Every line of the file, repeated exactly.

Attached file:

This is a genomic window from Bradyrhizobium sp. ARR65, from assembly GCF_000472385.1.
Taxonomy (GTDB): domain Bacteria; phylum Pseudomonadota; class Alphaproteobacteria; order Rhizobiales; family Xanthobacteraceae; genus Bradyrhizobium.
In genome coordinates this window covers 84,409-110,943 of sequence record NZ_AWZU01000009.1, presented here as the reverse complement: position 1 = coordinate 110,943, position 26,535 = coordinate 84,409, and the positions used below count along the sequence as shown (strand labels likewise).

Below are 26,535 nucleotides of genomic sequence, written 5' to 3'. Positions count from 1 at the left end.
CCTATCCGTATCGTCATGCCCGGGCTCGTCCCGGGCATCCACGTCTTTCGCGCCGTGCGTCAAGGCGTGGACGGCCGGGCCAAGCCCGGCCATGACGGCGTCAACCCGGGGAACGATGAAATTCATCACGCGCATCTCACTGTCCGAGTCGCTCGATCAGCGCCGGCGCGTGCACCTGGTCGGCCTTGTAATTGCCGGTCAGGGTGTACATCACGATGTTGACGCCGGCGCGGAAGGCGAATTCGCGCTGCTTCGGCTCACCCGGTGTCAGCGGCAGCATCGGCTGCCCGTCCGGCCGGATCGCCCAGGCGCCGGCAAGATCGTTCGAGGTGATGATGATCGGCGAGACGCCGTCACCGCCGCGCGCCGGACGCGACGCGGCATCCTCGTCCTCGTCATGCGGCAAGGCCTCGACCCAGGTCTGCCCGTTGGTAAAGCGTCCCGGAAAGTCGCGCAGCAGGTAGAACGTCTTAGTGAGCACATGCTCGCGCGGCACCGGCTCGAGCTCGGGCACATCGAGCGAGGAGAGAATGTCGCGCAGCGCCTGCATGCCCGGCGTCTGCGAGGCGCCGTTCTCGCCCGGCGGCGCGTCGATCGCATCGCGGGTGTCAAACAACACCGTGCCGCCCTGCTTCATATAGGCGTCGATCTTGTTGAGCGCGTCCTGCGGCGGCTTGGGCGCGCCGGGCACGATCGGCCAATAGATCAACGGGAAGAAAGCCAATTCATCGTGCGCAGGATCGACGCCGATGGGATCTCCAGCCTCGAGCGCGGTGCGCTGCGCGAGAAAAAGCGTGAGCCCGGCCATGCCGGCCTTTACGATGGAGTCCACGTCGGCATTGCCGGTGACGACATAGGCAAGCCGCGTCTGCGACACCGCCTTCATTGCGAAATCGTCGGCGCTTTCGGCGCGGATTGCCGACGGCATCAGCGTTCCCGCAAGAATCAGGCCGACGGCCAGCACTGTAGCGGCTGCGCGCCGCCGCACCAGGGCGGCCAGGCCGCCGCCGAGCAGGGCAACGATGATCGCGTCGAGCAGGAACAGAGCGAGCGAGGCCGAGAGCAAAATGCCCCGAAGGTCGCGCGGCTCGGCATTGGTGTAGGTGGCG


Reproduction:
This is a genomic window from Bradyrhizobium sp. ARR65, from assembly GCF_000472385.1.
Taxonomy (GTDB): domain Bacteria; phylum Pseudomonadota; class Alphaproteobacteria; order Rhizobiales; family Xanthobacteraceae; genus Bradyrhizobium.
In genome coordinates this window covers 84,409-110,943 of sequence record NZ_AWZU01000009.1, presented here as the reverse complement: position 1 = coordinate 110,943, position 26,535 = coordinate 84,409, and the positions used below count along the sequence as shown (strand labels likewise).

Below are 26,535 nucleotides of genomic sequence, written 5' to 3'. Positions count from 1 at the left end.
CCTATCCGTATCGTCATGCCCGGGCTCGTCCCGGGCATCCACGTCTTTCGCGCCGTGCGTCAAGGCGTGGACGGCCGGGCCAAGCCCGGCCATGACGGCGTCAACCCGGGGAACGATGAAATTCATCACGCGCATCTCACTGTCCGAGTCGCTCGATCAGCGCCGGCGCGTGCACCTGGTCGGCCTTGTAATTGCCGGTCAGGGTGTACATCACGATGTTGACGCCGGCGCGGAAGGCGAATTCGCGCTGCTTCGGCTCACCCGGTGTCAGCGGCAGCATCGGCTGCCCGTCCGGCCGGATCGCCCAGGCGCCGGCAAGATCGTTCGAGGTGATGATGATCGGCGAGACGCCGTCACCGCCGCGCGCCGGACGCGACGCGGCATCCTCGTCCTCGTCATGCGGCAAGGCCTCGACCCAGGTCTGCCCGTTGGTAAAGCGTCCCGGAAAGTCGCGCAGCAGGTAGAACGTCTTAGTGAGCACATGCTCGCGCGGCACCGGCTCGAGCTCGGGCACATCGAGCGAGGAGAGAATGTCGCGCAGCGCCTGCATGCCCGGCGTCTGCGAGGCGCCGTTCTCGCCCGGCGGCGCGTCGATCGCATCGCGGGTGTCAAACAACACCGTGCCGCCCTGCTTCATATAGGCGTCGATCTTGTTGAGCGCGTCCTGCGGCGGCTTGGGCGCGCCGGGCACGATCGGCCAATAGATCAACGGGAAGAAAGCCAATTCATCGTGCGCAGGATCGACGCCGATGGGATCTCCAGCCTCGAGCGCGGTGCGCTGCGCGAGAAAAAGCGTGAGCCCGGCCATGCCGGCCTTTACGATGGAGTCCACGTCGGCATTGCCGGTGACGACATAGGCAAGCCGCGTCTGCGACACCGCCTTCATTGCGAAATCGTCGGCGCTTTCGGCGCGGATTGCCGACGGCATCAGCGTTCCCGCAAGAATCAGGCCGACGGCCAGCACTGTAGCGGCTGCGCGCCGCCGCACCAGGGCGGCCAGGCCGCCGCCGAGCAGGGCAACGATGATCGCGTCGAGCAGGAACAGAGCGAGCGAGGCCGAGAGCAAAATGCCCCGAAGGTCGCGCGGCTCGGCATTGGTGTAGGTGGCG